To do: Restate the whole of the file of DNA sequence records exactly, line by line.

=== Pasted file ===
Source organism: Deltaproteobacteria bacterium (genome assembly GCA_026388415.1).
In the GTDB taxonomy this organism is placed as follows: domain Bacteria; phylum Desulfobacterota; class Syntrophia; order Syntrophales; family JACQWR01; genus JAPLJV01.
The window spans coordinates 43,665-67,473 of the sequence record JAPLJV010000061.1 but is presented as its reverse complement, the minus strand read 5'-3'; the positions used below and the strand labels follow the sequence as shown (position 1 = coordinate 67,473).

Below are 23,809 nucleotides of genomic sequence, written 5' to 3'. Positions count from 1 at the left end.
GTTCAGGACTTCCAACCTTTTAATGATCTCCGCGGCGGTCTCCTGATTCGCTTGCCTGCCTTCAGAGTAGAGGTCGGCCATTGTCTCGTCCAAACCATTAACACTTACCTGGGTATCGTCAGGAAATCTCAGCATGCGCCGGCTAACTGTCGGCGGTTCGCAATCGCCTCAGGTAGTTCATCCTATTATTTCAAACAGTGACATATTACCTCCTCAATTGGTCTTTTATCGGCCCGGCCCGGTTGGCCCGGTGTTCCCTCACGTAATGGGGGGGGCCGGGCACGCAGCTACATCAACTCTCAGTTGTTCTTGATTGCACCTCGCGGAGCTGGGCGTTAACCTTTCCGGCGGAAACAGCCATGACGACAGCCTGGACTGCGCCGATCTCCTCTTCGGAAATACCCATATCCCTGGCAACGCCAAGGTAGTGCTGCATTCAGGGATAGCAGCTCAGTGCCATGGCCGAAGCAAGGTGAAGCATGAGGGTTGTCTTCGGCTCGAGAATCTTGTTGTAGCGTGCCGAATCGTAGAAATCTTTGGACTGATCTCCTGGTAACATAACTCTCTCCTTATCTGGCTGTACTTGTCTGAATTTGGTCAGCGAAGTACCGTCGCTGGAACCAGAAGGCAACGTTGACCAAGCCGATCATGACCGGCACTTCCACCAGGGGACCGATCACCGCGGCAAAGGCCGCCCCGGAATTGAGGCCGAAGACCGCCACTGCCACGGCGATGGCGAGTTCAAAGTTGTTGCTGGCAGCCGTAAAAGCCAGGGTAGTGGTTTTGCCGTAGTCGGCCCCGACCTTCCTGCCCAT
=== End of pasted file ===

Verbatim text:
Source organism: Deltaproteobacteria bacterium (genome assembly GCA_026388415.1).
In the GTDB taxonomy this organism is placed as follows: domain Bacteria; phylum Desulfobacterota; class Syntrophia; order Syntrophales; family JACQWR01; genus JAPLJV01.
The window spans coordinates 43,665-67,473 of the sequence record JAPLJV010000061.1 but is presented as its reverse complement, the minus strand read 5'-3'; the positions used below and the strand labels follow the sequence as shown (position 1 = coordinate 67,473).

Below are 23,809 nucleotides of genomic sequence, written 5' to 3'. Positions count from 1 at the left end.
GTTCAGGACTTCCAACCTTTTAATGATCTCCGCGGCGGTCTCCTGATTCGCTTGCCTGCCTTCAGAGTAGAGGTCGGCCATTGTCTCGTCCAAACCATTAACACTTACCTGGGTATCGTCAGGAAATCTCAGCATGCGCCGGCTAACTGTCGGCGGTTCGCAATCGCCTCAGGTAGTTCATCCTATTATTTCAAACAGTGACATATTACCTCCTCAATTGGTCTTTTATCGGCCCGGCCCGGTTGGCCCGGTGTTCCCTCACGTAATGGGGGGGGCCGGGCACGCAGCTACATCAACTCTCAGTTGTTCTTGATTGCACCTCGCGGAGCTGGGCGTTAACCTTTCCGGCGGAAACAGCCATGACGACAGCCTGGACTGCGCCGATCTCCTCTTCGGAAATACCCATATCCCTGGCAACGCCAAGGTAGTGCTGCATTCAGGGATAGCAGCTCAGTGCCATGGCCGAAGCAAGGTGAAGCATGAGGGTTGTCTTCGGCTCGAGAATCTTGTTGTAGCGTGCCGAATCGTAGAAATCTTTGGACTGATCTCCTGGTAACATAACTCTCTCCTTATCTGGCTGTACTTGTCTGAATTTGGTCAGCGAAGTACCGTCGCTGGAACCAGAAGGCAACGTTGACCAAGCCGATCATGACCGGCACTTCCACCAGGGGACCGATCACCGCGGCAAAGGCCGCCCCGGAATTGAGGCCGAAGACCGCCACTGCCACGGCGATGGCGAGTTCAAAGTTGTTGCTGGCAGCCGTAAAAGCCAGGGTAGTGGTTTTGCCGTAGTCGGCCCCGACCTTCCTGCCCAT